True story. Over the past 6 months we have been talking to a potential client who was considering using the Accelerating Implementation Methodology (AIM) as the change management methodology on a transformational ERP system. The client has just taken baby steps in developing a mature project management infrastructure. His concern is whether AIM is too much for the organization to bite off. In other words, is the organization ready for AIM?
Shouldn't the question be whether the organization is ready for the ERP system?
Bottom line: your change management methodology has to be able to address and manage the historic and systemic barriers to change that are part and parcel of all ERP systems! With an ERP, you are not just implementing within a vertical power structure or function; you are implementing cross-functionally, enterprise-wide. Typically you are re-designing and standardizing processes. The investment is enormous, the resource requirements are huge, and the risks are well-documented!
Most often, ERPs are sub-optimized not due to the integrity of the software, but because the human and cultural issues are not managed systematically and systemically. Here are some of the common barriers to change:
- Insufficient leadership (Sponsorship) that actively demonstrates commitment throughout the entire implementation
- Communication that is ineffective because messaging is insufficient and is "one size fits all" rather than tailored to the audience
- Training that focuses on the system, rather than on how users will need to use the system in their jobs. Training doesn't prepare users because it doesn't provide job-specific practice that integrates the system with the new processes (It's system-driven rather than job performance driven.)
- Readiness activities that are focused solely on training and communications rather than also motivating users
- No process for addressing cross-functional decision-making and conflicts at speed
- Managers that are unprepared to address resistance to change, and may in fact be resistant themselves
- A focus on "installing" the technology and the associated new processes rather than "implementing" the change
Given the complexity of an ERP system implementation, what should you be looking for in a change management methodology that will enable you to address these potentially significant barriers to change? What are the must-have's?
1. Operationally-focused. The change management methodology needs to be less about the change journey and more about how you create an enabling project structure that will ensure you have the governance you need at both the program and the workstream level. Managers will need to have practical strategies and tactics that they can use with their direct reports to manage resistance. No matter how beneficial the ERP system is to your business, you will have resistance because you are changing processes, technologies, and ultimately, the way people do their jobs.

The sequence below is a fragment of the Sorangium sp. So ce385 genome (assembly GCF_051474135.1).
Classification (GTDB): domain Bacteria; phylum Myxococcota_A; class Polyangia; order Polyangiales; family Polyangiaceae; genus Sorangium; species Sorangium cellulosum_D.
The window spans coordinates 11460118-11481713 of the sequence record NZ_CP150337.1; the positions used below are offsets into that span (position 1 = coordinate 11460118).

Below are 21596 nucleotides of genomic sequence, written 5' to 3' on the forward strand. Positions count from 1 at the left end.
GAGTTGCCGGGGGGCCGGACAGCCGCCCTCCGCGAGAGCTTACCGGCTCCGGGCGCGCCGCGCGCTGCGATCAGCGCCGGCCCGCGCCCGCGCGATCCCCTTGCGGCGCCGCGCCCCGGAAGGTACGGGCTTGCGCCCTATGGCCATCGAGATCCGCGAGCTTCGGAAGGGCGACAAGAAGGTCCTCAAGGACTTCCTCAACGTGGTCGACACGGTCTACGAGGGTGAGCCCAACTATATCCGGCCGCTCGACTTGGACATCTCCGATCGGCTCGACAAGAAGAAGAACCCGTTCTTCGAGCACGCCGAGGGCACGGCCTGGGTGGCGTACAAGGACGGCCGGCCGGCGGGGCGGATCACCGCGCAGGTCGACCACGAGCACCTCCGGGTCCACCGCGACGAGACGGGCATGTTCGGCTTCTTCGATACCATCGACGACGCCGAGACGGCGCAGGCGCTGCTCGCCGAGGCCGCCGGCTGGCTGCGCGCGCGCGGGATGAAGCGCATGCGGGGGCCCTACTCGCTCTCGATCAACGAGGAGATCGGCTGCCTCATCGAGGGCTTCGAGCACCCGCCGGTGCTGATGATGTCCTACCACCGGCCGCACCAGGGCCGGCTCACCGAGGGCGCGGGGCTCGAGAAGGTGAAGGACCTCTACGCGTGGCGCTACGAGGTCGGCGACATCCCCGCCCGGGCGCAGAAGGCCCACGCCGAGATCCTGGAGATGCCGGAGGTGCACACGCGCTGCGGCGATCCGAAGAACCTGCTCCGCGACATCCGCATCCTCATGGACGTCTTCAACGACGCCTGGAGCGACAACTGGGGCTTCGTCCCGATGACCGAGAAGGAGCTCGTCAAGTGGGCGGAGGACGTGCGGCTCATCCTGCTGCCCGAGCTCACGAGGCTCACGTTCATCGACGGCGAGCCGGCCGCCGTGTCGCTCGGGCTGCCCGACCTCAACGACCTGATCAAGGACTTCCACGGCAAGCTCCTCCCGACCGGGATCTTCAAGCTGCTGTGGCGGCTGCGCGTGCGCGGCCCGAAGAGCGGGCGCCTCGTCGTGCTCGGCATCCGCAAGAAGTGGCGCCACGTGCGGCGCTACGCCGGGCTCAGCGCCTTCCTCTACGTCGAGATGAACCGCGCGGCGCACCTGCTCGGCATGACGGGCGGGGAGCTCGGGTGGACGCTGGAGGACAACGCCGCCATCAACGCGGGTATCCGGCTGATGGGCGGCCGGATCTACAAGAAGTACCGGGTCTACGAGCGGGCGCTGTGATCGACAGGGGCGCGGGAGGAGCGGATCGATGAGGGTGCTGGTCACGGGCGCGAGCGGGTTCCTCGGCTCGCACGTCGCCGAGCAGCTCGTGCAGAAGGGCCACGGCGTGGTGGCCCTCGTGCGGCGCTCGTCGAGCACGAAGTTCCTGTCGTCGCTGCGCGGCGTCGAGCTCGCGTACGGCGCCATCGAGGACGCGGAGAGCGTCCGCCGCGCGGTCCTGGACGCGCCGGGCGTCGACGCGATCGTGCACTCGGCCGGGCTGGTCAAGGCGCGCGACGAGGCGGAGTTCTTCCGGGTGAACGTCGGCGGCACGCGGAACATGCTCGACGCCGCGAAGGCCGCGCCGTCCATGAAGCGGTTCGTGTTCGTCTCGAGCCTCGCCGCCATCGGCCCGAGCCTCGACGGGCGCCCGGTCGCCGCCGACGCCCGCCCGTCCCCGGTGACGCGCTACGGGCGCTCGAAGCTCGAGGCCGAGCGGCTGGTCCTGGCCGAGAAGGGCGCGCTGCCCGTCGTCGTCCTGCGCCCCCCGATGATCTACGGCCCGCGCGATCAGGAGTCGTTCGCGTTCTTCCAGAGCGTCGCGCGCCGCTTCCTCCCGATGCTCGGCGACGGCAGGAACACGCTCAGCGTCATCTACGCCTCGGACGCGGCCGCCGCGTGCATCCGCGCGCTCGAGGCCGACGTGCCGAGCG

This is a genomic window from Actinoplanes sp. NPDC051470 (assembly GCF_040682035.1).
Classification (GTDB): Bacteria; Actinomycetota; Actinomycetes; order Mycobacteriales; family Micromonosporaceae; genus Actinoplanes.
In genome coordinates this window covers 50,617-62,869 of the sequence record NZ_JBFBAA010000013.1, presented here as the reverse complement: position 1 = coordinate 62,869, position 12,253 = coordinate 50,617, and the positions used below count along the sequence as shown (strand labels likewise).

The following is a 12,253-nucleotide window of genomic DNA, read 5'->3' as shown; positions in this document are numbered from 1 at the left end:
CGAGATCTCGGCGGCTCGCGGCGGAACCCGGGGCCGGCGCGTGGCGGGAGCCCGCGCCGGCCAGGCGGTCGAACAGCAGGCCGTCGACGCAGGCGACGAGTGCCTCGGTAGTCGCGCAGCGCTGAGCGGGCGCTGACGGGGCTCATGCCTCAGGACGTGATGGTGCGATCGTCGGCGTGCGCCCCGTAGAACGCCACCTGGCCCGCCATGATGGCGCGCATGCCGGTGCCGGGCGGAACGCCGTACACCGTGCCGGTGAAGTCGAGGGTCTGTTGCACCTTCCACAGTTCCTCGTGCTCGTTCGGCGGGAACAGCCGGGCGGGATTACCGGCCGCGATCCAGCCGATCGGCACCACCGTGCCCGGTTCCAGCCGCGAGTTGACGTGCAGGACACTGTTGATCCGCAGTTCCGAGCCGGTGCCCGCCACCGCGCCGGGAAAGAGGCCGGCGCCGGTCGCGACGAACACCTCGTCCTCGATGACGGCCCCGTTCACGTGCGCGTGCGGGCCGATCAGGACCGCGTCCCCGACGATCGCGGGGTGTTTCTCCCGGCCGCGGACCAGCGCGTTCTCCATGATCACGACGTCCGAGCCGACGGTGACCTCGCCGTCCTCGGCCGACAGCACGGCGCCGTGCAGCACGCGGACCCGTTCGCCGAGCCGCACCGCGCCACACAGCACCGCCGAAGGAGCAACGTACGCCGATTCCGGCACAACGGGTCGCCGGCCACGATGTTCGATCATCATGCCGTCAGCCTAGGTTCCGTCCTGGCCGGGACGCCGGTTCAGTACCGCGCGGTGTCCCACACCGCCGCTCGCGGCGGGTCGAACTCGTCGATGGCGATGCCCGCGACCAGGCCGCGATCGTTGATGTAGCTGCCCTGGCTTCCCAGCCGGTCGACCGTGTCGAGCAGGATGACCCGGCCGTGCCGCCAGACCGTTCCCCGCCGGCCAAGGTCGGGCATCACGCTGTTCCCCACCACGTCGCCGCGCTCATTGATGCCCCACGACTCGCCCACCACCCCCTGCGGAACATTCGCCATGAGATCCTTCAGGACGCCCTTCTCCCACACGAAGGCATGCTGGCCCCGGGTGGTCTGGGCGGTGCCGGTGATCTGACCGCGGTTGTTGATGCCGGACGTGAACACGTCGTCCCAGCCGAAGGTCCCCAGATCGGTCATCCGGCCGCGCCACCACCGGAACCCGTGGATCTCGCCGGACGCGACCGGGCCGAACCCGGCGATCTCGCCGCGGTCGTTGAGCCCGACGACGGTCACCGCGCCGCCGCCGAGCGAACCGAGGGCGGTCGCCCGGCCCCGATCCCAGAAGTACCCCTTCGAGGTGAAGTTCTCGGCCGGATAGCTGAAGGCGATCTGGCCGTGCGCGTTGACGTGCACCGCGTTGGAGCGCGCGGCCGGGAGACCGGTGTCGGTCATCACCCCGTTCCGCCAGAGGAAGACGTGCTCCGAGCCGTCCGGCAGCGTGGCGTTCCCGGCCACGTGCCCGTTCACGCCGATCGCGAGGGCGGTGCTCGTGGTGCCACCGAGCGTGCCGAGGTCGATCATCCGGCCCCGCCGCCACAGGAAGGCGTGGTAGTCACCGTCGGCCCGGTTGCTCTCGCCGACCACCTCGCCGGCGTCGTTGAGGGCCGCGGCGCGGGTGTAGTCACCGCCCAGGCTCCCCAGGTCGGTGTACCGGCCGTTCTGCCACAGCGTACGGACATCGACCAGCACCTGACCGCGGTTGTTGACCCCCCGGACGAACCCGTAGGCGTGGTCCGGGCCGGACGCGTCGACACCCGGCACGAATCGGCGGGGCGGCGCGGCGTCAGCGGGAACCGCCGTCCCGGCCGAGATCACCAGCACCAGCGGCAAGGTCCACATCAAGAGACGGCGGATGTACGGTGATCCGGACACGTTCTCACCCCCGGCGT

2. A methodology that focuses on Sponsorship, Sponsorship, Sponsorship! The most important consideration will be whether your change management methodology guides activities to securing the required Sponsorship through the entire ERP implementation. No tools or templates will take the place of getting the Sponsorship you need. We are talking about active, demonstrated commitment at each level and in all areas that are impacted by the ERP. Sponsors may attempt to deflect reponsibility to the project team, but know that there are specific accountabilities that only Sponsors can fulfill.
3. A systemic approach. The human and cultural barriers you will face are going to pop up time and time again. It is much more efficient to address these systemically and systemically than to have each workstream or sub-project attempt to overcome them.
4. A repeatable process. One of the greatest values of an ERP system is that it drives standardized processes based on best practices. To implement the ERP, you need a repeatable approach that models a "one company solution." If you allow people to use multiple approaches you are only encouraging the silo'd behavior you are trying to eliminate.
5. Integration of change capability-building with the implementation process. The most successful implementations provide change management training so that managers and leaders with the skills and knowledge they need to be good Sponsors. People will repeat past behaviors that have worked well unless they are aware of what they need to do differently, and they are reinforced for the new behaviors.
Before you select your change management methodology, make sure you will have what you need to be successful. The AIM approach ticks all 5 of these requirements-- how about your change management methodology?